It was not a ride through scenic foothills or an athletic competition, but a history lesson instead--15 miles of Alexandria's little-known archaeological gems seen from a bicycle.
Thirty-one riders and history buffs from the Washington area took to their wheels for four hours yesterday, inaugurating what city officials are calling the nation's first urban archaeological trail.
The Alexandria Heritage Trail, a 22-mile loop from the Potomac River to the city's west end, winds by a prehistoric Native American preserve, a World War I-era shipyard, a Civil War fort, one of the first free black neighborhoods and 55 other sites before joining the Mount Vernon Trail.
"You're biking through 8,000 years of human history," said Pam Cressey, Alexandria's full-time archaeologist for the last 22 years. The trail, inaugurated by local officials in a ceremony yesterday as part of a weekend festival celebrating the city's archaeological past, runs along city streets and involved no new construction. But the route never had been mapped out before as a historic loop.
City officials and bike groups eager to generate interest in Alexandria as a cycling destination decided to designate the trail as part of the city's year-long 250th anniversary celebration. Organizers hope eventually to mark the sites with uniform signs that describe their history.
City officials also plan to petition the U.S. Department of the Interior to designate the trail the Alexandria loop of the Potomac Heritage National Scenic Trail, which now winds through Northern Virginia.
"We'd like to be the first local government to join the nationally designated trail," Cressey said.
Although most visitors to Alexandria gravitate to Old Town, much of the city's rich past can be found in its newer, more suburban neighborhoods, archaeologists said. Only a quarter of the new heritage trail passes through Old Town.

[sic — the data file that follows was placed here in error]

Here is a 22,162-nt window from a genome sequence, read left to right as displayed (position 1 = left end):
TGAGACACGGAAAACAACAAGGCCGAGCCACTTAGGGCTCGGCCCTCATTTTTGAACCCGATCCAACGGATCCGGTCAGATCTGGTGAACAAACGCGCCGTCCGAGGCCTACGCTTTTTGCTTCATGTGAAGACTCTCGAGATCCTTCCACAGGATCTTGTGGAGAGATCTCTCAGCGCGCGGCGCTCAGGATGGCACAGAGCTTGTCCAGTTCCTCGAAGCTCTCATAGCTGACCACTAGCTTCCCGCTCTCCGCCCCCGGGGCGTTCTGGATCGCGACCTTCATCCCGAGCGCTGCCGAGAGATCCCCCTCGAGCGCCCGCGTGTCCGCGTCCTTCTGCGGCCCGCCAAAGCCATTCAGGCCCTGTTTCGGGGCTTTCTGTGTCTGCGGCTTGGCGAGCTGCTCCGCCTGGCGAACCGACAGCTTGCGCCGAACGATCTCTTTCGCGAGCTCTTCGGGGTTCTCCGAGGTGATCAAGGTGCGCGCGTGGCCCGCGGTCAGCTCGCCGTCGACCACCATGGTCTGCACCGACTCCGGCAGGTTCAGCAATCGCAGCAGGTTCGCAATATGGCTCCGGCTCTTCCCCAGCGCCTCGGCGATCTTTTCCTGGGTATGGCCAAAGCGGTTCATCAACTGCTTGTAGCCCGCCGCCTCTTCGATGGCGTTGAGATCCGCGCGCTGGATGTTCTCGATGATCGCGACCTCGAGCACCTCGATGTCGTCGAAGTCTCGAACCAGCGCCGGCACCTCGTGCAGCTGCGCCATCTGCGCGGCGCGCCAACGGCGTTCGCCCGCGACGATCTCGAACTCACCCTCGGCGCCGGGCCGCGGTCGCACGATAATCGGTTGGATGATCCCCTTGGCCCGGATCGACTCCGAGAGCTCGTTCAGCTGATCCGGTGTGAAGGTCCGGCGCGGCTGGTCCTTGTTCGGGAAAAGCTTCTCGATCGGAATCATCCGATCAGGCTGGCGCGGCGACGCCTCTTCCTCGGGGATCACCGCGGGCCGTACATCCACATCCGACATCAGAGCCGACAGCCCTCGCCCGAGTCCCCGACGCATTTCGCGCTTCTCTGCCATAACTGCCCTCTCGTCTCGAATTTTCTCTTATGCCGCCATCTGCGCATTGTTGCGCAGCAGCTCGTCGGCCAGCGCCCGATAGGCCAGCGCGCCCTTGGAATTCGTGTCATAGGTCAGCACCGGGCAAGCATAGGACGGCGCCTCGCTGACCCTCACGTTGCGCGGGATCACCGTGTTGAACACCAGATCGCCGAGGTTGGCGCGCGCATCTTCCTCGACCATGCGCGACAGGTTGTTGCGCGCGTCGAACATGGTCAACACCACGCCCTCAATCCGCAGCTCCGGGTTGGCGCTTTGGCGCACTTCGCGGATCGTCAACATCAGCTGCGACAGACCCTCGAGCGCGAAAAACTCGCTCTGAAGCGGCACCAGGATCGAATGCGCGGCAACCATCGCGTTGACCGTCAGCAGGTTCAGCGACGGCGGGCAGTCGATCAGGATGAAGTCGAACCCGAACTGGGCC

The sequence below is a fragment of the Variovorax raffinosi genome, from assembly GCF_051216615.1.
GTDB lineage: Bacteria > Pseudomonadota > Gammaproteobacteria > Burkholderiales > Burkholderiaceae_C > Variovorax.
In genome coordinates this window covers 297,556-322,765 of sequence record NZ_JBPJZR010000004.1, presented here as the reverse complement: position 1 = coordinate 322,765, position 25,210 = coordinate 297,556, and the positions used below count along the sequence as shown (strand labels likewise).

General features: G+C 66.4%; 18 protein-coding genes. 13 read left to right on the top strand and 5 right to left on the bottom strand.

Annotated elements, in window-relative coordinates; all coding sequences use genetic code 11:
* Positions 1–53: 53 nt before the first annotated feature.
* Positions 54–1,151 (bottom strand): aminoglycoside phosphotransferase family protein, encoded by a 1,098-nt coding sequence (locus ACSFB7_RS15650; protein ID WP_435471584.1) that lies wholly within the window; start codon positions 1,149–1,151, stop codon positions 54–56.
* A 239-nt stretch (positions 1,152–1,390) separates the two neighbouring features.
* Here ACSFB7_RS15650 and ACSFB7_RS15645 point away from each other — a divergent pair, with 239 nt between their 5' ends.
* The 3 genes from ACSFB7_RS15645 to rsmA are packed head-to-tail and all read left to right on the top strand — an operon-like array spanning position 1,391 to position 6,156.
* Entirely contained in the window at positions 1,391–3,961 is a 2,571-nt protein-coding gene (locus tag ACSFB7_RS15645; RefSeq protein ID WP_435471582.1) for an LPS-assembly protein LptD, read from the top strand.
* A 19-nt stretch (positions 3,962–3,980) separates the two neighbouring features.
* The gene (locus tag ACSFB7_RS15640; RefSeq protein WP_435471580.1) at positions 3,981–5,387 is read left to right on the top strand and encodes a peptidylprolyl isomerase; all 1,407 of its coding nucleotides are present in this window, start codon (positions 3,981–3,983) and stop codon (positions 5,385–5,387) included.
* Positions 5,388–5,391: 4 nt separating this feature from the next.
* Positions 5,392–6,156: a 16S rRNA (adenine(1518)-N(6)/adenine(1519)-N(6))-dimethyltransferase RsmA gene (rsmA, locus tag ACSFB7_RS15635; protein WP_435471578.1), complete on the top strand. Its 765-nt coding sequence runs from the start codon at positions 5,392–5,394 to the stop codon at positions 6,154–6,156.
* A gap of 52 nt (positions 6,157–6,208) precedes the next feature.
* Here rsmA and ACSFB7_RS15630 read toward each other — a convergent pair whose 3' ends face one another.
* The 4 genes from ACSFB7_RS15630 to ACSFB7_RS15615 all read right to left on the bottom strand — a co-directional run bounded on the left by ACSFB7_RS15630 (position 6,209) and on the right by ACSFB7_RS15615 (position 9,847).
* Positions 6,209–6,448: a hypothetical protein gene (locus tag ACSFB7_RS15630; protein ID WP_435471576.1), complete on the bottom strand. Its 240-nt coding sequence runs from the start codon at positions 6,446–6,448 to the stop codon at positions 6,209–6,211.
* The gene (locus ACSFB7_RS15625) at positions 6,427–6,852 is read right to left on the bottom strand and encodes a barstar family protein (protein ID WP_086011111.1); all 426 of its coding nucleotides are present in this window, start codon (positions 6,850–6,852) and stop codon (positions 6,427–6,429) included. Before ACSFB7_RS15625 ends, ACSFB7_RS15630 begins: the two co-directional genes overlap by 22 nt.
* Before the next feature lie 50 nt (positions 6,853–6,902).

"We're trying to make people aware there's a lot more heritage to Alexandria than Old Town," said Chan Mohney, an archaeologist leading yesterday's tour.
The trail also promotes some of the city's more populist heritage, winding by the homes of rock stars Jim Morrison of the Doors and Cass Elliot of the Mamas and the Papas, both Alexandria natives. Former homes of Civil War Gen. Robert E. Lee and presidents Gerald Ford, Richard Nixon and George Washington--not Mount Vernon but a town house Washington lived in at 508 Cameron St.--also are featured.
The trail's other highlights include the second-oldest known black cemetery, Silver Leaf Society Cemetery, where the graves of 26 people are preserved; and the Stonegate Archaeological Preserve, where Native Americans made stone tools.
There are several little-known churches, including the Protestant Episcopal Theological Seminary, used as a hospital during the Civil War, and Oakland Baptist Church, established more than 100 years ago under an arbor by African Americans living in the village at Fort Ward.
With cue sheets in hand, the bike riders set off from Jones Point underneath the Woodrow Wilson Bridge, headed through Old Town and continued west along Eisenhower Avenue above the Capital Beltway and across Interstate 395 to Braddock Road.
They stopped for lunch at Shuter's Hill, a former plantation and Civil War fort overlooking Old Town that's an ongoing excavation site.
The riders said they were delighted to stumble on history they otherwise might have missed.
"You could go right by something and not know it's there," said Bill Higgins, 75, who lives in the Alexandria section of Fairfax County and is an avid bicyclist.
CAPTION: The Wilkes Street tunnel, which allowed Orange and Alexandria Railroad trains to access ports on the Potomac, is part of the new Alexandria Heritage Trail.